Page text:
While this weekend saw a pre-Halloween bloodbath at the domestic box office, activity in international markets was less fear-inducing. This weekend was a last bastion beachfront where films had a chance to motor ahead before James Bond and Spectre take center stage. That led to some intriguing developments — but not all of them were good. Going forward, the 007 movie opened in previews last night with a stirring $6.4M in the U.K. There will be one more week of play before other films encounter Bond.
One movie that suffered the past weekend in the U.S. – Paramount’s Paranormal Activity: The Ghost Dimension – had better fortunes offshore where it didn’t have the weight of the studio’s VOD experiment to hamper it. Internationally, the found footage franchise broke records, while another comer, The Last Witch Hunter proved Vin Diesel is hardly automatic when not behind the wheel of a muscle car. Meanwhile, in holdovers, there’s an otherworldly phenomenon happening in Korea where The Martian and The Intern have played to audiences’ minds — and won their hearts. That’s the overview, now let’s break it down, movie by movie:
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Paranormal Activity: The Ghost Dimension $17.9M/33 markets
The 6th movie in Paramount and Blumhouse’s Paranormal Activity series scared up a solid $17.9M in 33 international markets. That’s off-balance when compared to the domestic release which delivered $8.2M at 1,656 theaters. In the U.S., Paramount was experimenting with an accelerated plan that will put the film on VOD 17 days after it falls below 300 runs. That rollout did not affect international. It would be nigh on impossible to platform a film in the same way across so many territories with vastly different regulated windows requiring a market-by-market fine-toothed comb. In France, for example, there is a 36-month delay between theatrical and VOD – something which has dogged Netflix locally.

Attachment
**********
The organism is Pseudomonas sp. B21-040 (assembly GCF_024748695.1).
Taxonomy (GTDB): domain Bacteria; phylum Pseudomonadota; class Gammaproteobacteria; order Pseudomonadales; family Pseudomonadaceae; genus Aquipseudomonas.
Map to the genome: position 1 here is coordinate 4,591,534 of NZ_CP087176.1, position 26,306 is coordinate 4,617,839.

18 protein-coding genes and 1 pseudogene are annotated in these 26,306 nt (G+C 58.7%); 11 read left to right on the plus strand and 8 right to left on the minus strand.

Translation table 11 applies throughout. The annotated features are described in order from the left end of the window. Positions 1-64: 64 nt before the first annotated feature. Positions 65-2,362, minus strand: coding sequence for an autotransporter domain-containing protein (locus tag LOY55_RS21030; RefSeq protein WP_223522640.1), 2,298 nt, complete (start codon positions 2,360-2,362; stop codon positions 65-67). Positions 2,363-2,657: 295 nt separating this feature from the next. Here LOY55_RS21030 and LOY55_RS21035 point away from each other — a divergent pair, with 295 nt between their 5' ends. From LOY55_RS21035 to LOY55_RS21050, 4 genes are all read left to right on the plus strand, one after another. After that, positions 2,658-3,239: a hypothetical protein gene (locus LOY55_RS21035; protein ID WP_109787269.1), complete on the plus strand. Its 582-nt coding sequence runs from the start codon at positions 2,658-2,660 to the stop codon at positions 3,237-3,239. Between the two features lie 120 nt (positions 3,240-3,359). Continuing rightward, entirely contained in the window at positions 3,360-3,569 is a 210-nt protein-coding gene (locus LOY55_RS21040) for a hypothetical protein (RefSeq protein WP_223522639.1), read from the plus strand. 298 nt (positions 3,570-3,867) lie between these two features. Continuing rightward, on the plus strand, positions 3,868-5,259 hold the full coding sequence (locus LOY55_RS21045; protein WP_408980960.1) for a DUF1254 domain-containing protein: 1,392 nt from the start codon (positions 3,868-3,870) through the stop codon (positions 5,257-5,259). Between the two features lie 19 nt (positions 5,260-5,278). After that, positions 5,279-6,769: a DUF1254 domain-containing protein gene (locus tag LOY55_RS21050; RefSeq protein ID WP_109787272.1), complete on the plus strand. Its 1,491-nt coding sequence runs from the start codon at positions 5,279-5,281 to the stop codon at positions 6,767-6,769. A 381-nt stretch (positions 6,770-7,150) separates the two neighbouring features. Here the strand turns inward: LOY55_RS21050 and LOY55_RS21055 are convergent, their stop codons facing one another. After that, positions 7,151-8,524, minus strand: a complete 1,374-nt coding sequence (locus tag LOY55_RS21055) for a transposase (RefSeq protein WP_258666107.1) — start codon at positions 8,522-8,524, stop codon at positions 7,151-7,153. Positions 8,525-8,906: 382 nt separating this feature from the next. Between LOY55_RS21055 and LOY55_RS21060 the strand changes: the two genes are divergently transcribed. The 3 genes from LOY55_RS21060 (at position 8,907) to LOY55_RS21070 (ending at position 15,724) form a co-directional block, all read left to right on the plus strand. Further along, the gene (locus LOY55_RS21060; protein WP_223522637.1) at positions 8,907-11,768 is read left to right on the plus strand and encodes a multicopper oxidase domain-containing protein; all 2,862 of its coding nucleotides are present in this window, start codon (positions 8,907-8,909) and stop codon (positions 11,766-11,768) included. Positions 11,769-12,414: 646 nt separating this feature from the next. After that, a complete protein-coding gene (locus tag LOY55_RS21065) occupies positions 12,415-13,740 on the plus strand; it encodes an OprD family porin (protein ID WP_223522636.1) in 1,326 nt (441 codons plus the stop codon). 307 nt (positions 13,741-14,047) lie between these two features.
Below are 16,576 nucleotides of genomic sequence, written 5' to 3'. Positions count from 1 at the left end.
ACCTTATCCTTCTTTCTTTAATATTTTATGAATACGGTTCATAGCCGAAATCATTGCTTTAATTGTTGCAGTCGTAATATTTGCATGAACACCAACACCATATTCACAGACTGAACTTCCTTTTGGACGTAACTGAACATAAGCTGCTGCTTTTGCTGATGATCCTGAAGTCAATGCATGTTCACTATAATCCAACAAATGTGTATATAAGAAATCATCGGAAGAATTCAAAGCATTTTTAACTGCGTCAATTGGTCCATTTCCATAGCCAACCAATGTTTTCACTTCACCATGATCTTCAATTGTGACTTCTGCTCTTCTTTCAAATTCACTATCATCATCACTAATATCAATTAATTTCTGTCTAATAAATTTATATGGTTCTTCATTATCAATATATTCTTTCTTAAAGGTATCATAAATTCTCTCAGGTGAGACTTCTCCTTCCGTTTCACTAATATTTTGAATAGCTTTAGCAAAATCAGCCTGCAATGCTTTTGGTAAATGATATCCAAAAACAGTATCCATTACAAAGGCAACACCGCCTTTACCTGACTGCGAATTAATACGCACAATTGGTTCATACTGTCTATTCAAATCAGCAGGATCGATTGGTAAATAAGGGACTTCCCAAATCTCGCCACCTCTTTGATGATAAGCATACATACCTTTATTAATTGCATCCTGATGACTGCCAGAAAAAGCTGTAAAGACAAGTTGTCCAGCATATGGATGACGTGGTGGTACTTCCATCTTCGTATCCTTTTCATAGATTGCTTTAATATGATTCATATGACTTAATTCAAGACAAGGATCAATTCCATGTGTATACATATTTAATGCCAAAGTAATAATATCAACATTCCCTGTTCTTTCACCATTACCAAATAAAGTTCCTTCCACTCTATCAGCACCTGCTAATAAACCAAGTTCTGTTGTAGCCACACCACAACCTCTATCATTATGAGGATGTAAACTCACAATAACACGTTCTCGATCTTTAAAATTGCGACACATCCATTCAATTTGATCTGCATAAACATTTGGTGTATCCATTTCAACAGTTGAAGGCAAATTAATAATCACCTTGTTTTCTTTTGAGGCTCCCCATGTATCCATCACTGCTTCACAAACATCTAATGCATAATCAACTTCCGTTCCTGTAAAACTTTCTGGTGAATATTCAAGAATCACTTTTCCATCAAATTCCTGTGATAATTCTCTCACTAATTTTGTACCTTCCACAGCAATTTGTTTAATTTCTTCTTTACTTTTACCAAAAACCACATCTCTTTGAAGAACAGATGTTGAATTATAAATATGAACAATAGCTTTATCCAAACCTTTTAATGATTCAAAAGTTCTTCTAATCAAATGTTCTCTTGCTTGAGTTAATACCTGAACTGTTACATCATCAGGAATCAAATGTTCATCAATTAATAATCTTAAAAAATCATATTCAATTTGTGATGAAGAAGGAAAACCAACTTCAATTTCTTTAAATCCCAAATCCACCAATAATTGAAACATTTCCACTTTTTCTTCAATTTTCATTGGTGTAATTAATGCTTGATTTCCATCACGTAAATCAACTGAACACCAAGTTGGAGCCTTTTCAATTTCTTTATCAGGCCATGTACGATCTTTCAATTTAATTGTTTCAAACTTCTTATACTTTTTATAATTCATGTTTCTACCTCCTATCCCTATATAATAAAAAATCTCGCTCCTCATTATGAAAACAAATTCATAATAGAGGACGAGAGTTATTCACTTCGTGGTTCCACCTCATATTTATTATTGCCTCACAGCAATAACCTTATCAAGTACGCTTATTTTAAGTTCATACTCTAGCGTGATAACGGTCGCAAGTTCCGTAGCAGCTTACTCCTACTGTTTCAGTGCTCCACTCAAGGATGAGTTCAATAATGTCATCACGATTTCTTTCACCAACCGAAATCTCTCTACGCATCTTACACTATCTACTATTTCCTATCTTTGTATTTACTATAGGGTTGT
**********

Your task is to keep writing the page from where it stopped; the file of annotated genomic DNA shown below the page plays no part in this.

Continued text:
The first three low-budgeted Paranormal movies (this one in the mid-teens) went from strength to offshore strength, each one gaining on the previous box office, rising from $88.7M on 2009’s original to $103M for 2011’s 3rd installment. 2012’s Paranormal Activity 4 was off about 14% from its predecessor internationally while it halved its take domestically. Last year’s The Marked Ones was the lowest of all the franchise both at home and abroad, opening internationally in 13 markets to $16.2M and ending up at $58M overseas.
The Ghost Dimension bowed in a bigger suite than The Marked Ones with 33 markets, smartly getting out while kids are on vacation and before Bond comes to suck out a lot of air. While it came in slightly lower than The Marked Ones in some of the powerhouse plays like the UK (-7%), France (-9%), Germany (-16%) and Russia (-9%), it made up serious ground in Latin America. There, the one-sheets, TV spots and online marketing emphasized the spiritual elements of the film — and 3D, a first for the series. In total, 3D was 72% of this weekend’s business overseas. Franchise records were set in Mexico, Brazil, Colombia, Chile, and Peru. With 10 more markets to hit next frame, including Argentina, Venezuela, Indonesia, Malaysia and Singapore, this one could be up as much as 10% versus The Marked Ones. Is Ghost Dimension truly the last in the series?
The Last Witch Hunter $13.45M/53 markets